Marshall Blecher x Fokstrot Floating Island

Copenhagen Harbor Is Home To A Beautiful Man-made Wooden Island

The sea proves to be much of threat to humans, but since we are surrounded by 70 percent of this nature’s wonder, why not embrace it? While I am not exactly clear why Marshall Blecher and Studio Fokstrot have in mind when they came together to create this beautiful island, I saw it as a refreshing place for various activities that does not involve the city. And indeed activities have taken place on this one island. It have been used for activities ranging from BBQ to fishing to more mundane, but no less serene activity like star-gazing.

Marshall Blecher x Fokstrot Floating Island

The island was used for some local events too, but it most certainly has no WiFi. But hey, you have cell data, don’t you? Just be sure that your mobile is IP68 rated and floats. But really, you don’t want to be staring at a digital device when you are on it. Seriously, just look at this thing. It is practically an art which you can hop on. A stark contrast to most arts that will have security screaming “do not touch!” The islands, simply referred to as CPHØ1, is a prototype to what is to become a series of wooden platforms that will be spread around the waters of Copenhagen harbor, adding a bit of whimsical charm to the open water.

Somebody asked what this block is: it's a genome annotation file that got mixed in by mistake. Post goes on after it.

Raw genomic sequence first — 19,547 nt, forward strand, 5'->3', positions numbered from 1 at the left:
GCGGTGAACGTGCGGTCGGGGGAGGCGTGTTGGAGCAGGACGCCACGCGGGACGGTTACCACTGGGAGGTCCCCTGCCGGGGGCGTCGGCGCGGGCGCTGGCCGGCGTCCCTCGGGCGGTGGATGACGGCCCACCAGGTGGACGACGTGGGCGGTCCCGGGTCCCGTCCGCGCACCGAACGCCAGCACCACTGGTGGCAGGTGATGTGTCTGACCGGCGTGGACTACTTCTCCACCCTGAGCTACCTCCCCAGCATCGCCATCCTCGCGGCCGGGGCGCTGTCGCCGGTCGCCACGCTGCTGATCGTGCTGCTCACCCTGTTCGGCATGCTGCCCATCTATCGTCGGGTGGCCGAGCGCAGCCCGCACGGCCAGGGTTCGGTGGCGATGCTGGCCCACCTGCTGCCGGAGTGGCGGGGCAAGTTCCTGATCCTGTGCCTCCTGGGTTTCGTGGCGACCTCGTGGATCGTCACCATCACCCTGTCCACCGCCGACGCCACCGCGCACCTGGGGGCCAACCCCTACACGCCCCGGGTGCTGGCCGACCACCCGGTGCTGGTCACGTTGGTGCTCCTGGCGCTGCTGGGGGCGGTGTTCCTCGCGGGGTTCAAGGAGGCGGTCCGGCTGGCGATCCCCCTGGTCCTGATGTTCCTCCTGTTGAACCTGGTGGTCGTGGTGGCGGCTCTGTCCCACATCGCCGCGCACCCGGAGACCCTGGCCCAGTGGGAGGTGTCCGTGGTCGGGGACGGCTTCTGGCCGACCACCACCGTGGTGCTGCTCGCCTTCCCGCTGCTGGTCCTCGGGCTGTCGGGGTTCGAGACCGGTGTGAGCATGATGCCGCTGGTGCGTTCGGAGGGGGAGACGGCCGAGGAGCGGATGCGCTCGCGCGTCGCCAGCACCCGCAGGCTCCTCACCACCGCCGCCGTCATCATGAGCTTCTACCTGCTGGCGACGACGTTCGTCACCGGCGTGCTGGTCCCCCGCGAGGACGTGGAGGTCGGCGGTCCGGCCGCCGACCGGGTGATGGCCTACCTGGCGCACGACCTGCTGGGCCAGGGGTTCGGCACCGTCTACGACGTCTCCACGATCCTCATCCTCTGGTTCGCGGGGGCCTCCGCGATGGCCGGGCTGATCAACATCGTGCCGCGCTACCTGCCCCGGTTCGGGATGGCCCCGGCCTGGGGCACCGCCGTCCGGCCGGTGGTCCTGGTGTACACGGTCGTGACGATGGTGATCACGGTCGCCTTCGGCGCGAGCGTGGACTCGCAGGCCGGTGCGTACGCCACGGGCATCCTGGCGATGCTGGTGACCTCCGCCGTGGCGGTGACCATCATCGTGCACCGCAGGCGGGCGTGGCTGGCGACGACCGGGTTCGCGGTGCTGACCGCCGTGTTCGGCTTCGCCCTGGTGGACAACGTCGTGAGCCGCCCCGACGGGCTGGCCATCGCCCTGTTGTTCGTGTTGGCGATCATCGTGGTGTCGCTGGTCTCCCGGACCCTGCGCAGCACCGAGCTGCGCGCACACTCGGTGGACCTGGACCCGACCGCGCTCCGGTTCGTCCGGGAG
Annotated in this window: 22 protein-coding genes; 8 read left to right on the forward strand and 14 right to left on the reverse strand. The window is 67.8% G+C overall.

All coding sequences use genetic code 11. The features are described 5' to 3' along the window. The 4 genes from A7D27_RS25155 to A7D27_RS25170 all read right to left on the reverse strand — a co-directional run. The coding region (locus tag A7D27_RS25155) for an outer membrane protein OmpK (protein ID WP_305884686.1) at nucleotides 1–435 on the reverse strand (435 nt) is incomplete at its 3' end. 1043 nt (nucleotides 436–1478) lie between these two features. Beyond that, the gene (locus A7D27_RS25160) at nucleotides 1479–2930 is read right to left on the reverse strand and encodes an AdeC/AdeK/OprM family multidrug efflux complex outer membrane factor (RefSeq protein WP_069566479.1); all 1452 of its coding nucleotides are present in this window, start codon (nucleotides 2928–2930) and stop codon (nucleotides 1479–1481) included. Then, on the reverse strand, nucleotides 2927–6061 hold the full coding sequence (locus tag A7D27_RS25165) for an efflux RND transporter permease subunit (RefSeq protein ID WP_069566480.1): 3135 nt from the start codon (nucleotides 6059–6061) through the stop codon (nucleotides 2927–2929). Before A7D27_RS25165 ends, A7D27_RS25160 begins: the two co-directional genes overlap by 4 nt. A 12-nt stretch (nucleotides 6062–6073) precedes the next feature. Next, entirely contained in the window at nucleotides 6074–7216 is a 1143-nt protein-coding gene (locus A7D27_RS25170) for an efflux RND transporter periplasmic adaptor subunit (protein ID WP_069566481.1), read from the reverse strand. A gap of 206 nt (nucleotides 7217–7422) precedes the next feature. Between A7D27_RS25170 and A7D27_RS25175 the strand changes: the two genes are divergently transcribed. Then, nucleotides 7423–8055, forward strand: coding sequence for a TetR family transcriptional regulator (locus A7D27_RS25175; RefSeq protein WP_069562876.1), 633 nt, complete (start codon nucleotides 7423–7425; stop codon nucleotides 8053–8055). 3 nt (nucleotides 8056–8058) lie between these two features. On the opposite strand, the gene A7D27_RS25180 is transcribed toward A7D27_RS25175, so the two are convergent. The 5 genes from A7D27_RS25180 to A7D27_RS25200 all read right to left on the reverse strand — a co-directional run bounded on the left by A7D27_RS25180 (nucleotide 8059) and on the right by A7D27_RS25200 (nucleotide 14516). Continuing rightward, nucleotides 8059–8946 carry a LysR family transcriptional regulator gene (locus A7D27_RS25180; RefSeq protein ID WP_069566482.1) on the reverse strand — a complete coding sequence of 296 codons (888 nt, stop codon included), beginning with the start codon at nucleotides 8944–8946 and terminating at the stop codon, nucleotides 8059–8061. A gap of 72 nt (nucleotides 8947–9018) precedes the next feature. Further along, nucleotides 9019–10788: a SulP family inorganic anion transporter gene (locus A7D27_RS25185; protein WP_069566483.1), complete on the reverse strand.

Marshall Blecher x Fokstrot Floating Island

The prototype offers modest 25 square meter real estate and sports a dash of green – courtesy of a 6m linden tree – that kind of broke the monotony of the hand constructed platform. The island, AKA the wooden platform, was built with support from the Danish Arts Foundation and CultureHarbour365 with the aim of bringing life and activity back to the former industrial harbor side. Needless to say, you need a boat to get if you expect to arrive on it nice and dry, but you could always take a dip and swim there.

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Marshall Blecher x Fokstrot Floating Island

The team has envisage an archipelago of these floating islands of varying sizes and unlike the serene prototype, they will more than just plain platforms. A sauna, a park, a performing stage, and a mussel farm are some examples what the team hopes to bring to the water. An island by itself may not have the real estate for people to congregate, but the beauty of these islands is, they can be gathered together to form a larger floating island for large events. Well, that sounds like a lot of fun, a nice getaway for leisure as opposed to the more mundane things like coffee sipping in air-conditioned cafe. A good break from concrete, I would say.

Marshall Blecher x Fokstrot Floating Island

Marshall Blecher x Fokstrot Floating Island

Images: Marshall Blecher.

via designboom.